Lebanon’s opposition movement has had many motivations ascribed to it, not least by US President Bush: winds of change – Lebanon has been motivated by Iraq’s democracy.
But for the first time, a survey of Opposition members has rejected this. Only 9% of protesters are motivated by Iraq – in fact, slightly more (11%) were motivated by the Ukranian revolution! Nearly every protester (94%) was on the streets to demand an investigation into the murder of Rafiq Al-Hariri – the father of modern Lebanon. A huge majority (81%) also wanted Syrian troops out. With these two demands now met, the Martyr’s Square protest is due to end this Saturday.
The survey does reveal some worrying sectarian trends. Opposition support is divided equally between Maronites, other Christians and Sunnis. While the loyalist support is overwhelmingly Shia’a.
But there is widespread support for national dialogue based on the Taef Peace Accords which ended the Civil War, and support for the opposition’s decision to join a national unity government.
Interestingly Maronite Christians are divided on Hizbollah. About half support the group – which has been under US pressure – and half oppose it. Only 6% of Lebanese want Hizbollah to be forceably disarmed if there is no peace.
One thing the Lebanese agree on is interference by foreign countries. The US is viewed with even more suspicion than Syria! 69% oppose American involvement in Lebanon, but 61% oppose Syrian involvement. If Bush was surprised by the size of the ‘Syria out’ demos, just wait for the ‘America out’ demos! So maybe the killing of Syrians in Lebanon should serve as a warning to America – Lebanese hate Syrians, and they’re willing to kill them, but they hate Americans more.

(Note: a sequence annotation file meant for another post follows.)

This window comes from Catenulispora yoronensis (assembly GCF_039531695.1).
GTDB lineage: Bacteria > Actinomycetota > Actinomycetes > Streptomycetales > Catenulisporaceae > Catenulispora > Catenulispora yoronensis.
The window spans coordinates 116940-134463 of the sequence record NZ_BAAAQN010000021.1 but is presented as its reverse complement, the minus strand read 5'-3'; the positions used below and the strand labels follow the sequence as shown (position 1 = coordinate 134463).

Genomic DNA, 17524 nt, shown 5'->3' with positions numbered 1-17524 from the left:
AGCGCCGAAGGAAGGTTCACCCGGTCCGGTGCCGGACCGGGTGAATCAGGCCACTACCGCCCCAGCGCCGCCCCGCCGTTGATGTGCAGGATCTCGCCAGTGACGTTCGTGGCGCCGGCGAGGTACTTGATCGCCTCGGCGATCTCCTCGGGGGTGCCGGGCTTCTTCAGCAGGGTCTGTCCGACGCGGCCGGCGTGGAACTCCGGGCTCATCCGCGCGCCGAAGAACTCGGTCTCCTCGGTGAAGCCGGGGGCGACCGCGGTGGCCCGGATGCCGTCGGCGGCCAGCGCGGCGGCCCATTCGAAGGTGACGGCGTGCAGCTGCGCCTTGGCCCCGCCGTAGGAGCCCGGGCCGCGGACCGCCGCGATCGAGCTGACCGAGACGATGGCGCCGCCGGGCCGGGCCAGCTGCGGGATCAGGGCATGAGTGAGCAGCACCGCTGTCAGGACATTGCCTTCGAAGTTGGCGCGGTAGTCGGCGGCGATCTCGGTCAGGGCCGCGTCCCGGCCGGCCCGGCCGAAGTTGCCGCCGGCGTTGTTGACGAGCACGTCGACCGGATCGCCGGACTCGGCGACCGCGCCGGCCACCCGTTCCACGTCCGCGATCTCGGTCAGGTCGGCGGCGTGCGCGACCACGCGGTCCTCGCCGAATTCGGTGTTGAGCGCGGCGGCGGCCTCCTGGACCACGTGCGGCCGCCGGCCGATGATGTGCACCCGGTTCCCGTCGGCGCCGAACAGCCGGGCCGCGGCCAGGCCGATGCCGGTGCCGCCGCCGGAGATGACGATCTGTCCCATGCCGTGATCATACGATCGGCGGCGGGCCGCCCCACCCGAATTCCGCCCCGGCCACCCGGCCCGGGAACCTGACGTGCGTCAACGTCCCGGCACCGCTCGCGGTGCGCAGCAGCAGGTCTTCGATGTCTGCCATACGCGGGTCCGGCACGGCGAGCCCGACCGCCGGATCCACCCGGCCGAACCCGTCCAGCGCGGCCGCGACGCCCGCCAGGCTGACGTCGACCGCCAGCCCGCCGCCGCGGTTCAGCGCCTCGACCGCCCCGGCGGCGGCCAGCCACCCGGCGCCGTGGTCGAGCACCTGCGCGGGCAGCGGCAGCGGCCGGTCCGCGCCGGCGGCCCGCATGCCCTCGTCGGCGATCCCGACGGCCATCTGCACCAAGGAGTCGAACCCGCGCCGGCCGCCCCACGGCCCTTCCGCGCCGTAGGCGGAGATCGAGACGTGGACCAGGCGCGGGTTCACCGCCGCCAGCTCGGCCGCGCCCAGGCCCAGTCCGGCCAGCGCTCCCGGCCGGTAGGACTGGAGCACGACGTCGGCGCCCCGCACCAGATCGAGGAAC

Syria, the US and France do find support in Lebanon – but their involvement would be welcomed by different sects (to oversimplify: Shia want Syria, Maronites want the US/France, Sunnis want France/Syria). So foreign intervention is highly divisive in Lebanon – if that’s the excuse for intervention, it’s flawed from the outset. The best way for the international community to unite Lebanon is to promote national dialogue through Taef – which has widespread support in Lebanon.